Manchester terror trial wife found guilty on three counts

Shasta Khan and Mohammed Sajid Khan

Shasta Khan and Mohammed Sajid Khan

A Manchester Crown Court jury has today convicted an Oldham woman of planning a terror plot against Jews.

Shasta Khan was found guilty of three counts under terrorism laws.

Her husband, Mohammed Sajid Khan, 33, had already pleaded guilty to one of the offences, preparation for acts of terrorism, before the trial began.

It is thought to be the UK's first case of a husband and wife found guilty together of a terrorist campaign.

The Khans on honeymoon in Turkey, in Western dress

The Khans on honeymoon in Turkey, in Western dress

Mrs Khan, a 38-year-old hairdresser from Oldham, was convicted by the jury of three men and nine women of engaging in conduct in preparation for acts of terrorism and two counts of possession of a record useful to a person preparing an act of terrorism. She was acquitted of a fourth count of possession.

The couple will be sentenced on Friday afternoon.

The conviction follows a four-week court case, which heard how the couple acquired materials to make explosives in the tiny kitchen of their terraced home, had already made an improvised detonator from Christmas lights, and had bought a sub-machine gun.

There was a frantic purchase of household items such as bleach, chlorine tables, specialist salts and peroxide hair products from Tesco, Sainsbury's, B&Q and Maplin just a week before police became involved.

The court heard how the couple had carefully followed an Al Qaeda bomb-making recipe which meant explosives to kill tens of people could have been ready within weeks.

In relation to the other charges, the couple were convicted of owning proscribed terrorist material from terror instruction manuals to fiercely antisemitic and anti-Western lectures by Sheikhs and radical preachers.

The material on CDs, DVDs, and files on the couple's two home computers littered their house and cars.

The jury rejected the claim put by the defence that Mrs Khan was utterly unaware of her husband's activities.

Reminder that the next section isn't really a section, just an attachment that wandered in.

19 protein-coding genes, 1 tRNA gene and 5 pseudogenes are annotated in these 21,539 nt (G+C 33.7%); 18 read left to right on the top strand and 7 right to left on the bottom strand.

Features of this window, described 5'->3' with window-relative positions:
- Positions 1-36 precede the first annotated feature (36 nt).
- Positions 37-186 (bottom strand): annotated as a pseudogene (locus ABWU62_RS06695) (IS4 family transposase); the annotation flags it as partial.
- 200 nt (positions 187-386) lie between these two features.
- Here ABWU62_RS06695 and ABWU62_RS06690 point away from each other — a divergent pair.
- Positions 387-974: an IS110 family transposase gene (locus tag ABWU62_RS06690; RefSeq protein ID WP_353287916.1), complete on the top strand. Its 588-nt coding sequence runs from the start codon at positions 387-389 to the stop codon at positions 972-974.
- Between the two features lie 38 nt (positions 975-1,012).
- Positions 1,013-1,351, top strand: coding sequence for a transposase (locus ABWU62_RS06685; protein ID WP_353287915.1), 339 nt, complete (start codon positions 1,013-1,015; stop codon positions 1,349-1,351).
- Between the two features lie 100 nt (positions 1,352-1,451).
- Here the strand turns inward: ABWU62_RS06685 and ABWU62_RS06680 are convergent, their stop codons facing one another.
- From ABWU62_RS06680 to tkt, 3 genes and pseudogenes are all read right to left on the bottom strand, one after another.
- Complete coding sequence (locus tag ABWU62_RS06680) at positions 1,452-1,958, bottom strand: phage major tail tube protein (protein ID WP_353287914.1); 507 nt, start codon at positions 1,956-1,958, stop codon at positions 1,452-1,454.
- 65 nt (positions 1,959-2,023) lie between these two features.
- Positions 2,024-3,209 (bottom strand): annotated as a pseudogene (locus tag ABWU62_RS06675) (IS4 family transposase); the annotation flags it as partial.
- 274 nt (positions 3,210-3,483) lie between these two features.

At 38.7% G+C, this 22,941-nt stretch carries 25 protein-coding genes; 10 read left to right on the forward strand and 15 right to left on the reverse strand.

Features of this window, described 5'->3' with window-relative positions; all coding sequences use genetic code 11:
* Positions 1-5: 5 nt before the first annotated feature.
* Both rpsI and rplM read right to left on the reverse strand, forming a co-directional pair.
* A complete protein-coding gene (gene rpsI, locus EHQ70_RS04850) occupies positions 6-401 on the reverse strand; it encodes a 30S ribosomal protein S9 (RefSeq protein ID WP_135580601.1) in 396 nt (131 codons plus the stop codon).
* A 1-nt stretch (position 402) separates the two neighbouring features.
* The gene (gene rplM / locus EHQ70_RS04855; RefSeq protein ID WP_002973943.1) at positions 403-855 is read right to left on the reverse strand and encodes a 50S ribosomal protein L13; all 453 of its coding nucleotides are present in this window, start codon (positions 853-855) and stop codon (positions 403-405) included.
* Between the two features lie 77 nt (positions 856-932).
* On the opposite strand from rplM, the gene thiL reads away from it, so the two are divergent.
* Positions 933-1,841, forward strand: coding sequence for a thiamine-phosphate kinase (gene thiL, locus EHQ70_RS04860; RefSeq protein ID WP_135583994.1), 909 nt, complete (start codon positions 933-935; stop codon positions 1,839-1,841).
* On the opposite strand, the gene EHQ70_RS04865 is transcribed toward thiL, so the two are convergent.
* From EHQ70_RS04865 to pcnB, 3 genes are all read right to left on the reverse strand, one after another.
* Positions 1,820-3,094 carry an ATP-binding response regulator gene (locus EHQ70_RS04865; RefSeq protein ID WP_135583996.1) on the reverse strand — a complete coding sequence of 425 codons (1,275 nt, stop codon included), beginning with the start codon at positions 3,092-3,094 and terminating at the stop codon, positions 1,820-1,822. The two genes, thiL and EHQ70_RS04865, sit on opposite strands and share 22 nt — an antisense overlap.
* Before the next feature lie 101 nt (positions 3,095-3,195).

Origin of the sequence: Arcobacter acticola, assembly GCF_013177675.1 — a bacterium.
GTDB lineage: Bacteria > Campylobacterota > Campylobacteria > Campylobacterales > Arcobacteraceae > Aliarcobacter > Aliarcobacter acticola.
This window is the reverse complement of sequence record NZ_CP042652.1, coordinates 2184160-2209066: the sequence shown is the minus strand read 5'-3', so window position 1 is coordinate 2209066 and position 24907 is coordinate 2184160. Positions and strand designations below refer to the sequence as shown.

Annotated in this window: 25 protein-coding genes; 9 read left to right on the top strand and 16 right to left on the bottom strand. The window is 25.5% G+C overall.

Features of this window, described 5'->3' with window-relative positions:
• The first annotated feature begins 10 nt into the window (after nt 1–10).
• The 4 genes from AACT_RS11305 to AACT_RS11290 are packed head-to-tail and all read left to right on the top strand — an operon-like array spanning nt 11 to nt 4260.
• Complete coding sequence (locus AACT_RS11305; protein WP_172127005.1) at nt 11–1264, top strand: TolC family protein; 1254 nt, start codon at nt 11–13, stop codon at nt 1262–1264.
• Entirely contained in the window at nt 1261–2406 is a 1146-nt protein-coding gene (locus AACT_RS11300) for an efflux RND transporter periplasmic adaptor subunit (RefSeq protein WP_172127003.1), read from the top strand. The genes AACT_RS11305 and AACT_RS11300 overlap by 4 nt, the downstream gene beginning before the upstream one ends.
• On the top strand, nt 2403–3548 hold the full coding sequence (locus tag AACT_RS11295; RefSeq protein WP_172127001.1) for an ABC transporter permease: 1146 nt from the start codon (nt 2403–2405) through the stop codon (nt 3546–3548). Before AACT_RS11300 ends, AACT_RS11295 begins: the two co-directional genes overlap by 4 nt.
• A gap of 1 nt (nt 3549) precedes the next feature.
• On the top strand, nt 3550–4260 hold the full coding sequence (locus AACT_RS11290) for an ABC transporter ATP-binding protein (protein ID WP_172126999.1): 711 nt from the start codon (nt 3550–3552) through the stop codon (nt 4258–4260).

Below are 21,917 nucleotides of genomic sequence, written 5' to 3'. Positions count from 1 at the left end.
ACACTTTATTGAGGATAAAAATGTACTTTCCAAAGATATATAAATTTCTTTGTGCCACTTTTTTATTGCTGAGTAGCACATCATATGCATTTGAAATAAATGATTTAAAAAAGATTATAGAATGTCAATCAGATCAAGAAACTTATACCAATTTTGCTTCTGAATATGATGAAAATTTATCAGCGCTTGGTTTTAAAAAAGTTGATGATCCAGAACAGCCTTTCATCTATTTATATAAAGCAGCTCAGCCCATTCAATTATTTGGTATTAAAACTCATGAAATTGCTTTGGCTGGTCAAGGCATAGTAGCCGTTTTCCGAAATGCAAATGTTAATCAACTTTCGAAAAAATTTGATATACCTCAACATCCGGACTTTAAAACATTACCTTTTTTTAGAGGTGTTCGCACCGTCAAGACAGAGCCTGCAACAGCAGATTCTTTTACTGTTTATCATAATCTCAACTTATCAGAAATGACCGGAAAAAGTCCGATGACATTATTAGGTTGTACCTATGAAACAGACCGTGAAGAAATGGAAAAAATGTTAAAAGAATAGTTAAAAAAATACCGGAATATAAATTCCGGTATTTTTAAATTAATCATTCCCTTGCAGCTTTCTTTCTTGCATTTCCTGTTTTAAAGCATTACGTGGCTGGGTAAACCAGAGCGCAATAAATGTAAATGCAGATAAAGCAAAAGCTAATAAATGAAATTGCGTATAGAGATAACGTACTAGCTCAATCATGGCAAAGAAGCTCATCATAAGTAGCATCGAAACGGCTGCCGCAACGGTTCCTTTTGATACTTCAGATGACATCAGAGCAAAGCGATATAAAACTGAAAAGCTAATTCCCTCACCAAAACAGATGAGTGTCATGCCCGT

Mrs Khan claimed she rarely saw the material her husband was absorbing, despite living together and spending hours of the day in each other's company.

The jury also rejected the claim that Mrs Khan had blindly followed her husband's wishes to drive around Jewish areas of north Manchester hunting Jewish targets.

The defence claims that Mrs Khan was abused, scared and not responsible for her actions in the face of a violent and domineering husband were rejected.

CST (Community Security Trust) provides security for British Jews. CST spokesman Mark Gardner said:

“This trial has shown the reality of anti-Jewish terrorism in Britain today. It explains why Jewish communities take security and antisemitism seriously.

CST thanks Greater Manchester Police and the North West Counter Terrorism Unit for their co-operation with both CST and our Jewish community at this difficult time. We urge the Jewish community to lead its life to the full; and ask that it keeps supporting communal security efforts. In particular, suspicious activities in Jewish areas should be reported to CST and Police.

Antisemitism is central to extreme Islamist ideology. In Britain, this February, nine British men were convicted of plotting to send letter bombs to various targets, including two synagogues. In March, three children and a teacher were murdered by a gunman at a Jewish school in Toulouse, France. In June 2011, an Al Qaeda leader in East Africa was found with plans to attack targets in London, including the Jewish neighbourhoods of Golders Green and Stamford Hill. Furthermore, Iran and its Hizbollah surrogate continue to target Jews and also Israelis.”

Last updated: 1:49pm, July 20 2012